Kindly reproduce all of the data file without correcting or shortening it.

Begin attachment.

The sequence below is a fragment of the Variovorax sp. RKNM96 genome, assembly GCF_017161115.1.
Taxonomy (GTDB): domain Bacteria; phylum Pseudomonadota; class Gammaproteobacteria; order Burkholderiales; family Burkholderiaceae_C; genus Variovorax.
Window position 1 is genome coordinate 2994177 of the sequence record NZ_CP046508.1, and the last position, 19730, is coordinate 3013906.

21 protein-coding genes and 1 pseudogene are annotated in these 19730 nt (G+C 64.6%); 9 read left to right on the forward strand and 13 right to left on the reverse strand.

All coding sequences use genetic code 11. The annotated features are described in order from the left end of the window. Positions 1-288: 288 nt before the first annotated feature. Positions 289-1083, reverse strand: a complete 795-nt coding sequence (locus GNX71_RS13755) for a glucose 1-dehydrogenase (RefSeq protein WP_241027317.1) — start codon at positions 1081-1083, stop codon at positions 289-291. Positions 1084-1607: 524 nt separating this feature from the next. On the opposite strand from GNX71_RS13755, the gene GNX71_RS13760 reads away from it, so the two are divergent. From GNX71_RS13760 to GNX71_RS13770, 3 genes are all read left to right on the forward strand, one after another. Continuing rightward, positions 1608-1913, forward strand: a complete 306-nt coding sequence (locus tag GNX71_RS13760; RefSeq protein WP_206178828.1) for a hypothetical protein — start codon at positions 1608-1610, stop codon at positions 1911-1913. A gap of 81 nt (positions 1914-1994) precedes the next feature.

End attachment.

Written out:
The sequence below is a fragment of the Variovorax sp. RKNM96 genome, assembly GCF_017161115.1.
Taxonomy (GTDB): domain Bacteria; phylum Pseudomonadota; class Gammaproteobacteria; order Burkholderiales; family Burkholderiaceae_C; genus Variovorax.
Window position 1 is genome coordinate 2994177 of the sequence record NZ_CP046508.1, and the last position, 19730, is coordinate 3013906.

21 protein-coding genes and 1 pseudogene are annotated in these 19730 nt (G+C 64.6%); 9 read left to right on the forward strand and 13 right to left on the reverse strand.

All coding sequences use genetic code 11. The annotated features are described in order from the left end of the window. Positions 1-288: 288 nt before the first annotated feature. Positions 289-1083, reverse strand: a complete 795-nt coding sequence (locus GNX71_RS13755) for a glucose 1-dehydrogenase (RefSeq protein WP_241027317.1) — start codon at positions 1081-1083, stop codon at positions 289-291. Positions 1084-1607: 524 nt separating this feature from the next. On the opposite strand from GNX71_RS13755, the gene GNX71_RS13760 reads away from it, so the two are divergent. From GNX71_RS13760 to GNX71_RS13770, 3 genes are all read left to right on the forward strand, one after another. Continuing rightward, positions 1608-1913, forward strand: a complete 306-nt coding sequence (locus tag GNX71_RS13760; RefSeq protein WP_206178828.1) for a hypothetical protein — start codon at positions 1608-1610, stop codon at positions 1911-1913. A gap of 81 nt (positions 1914-1994) precedes the next feature.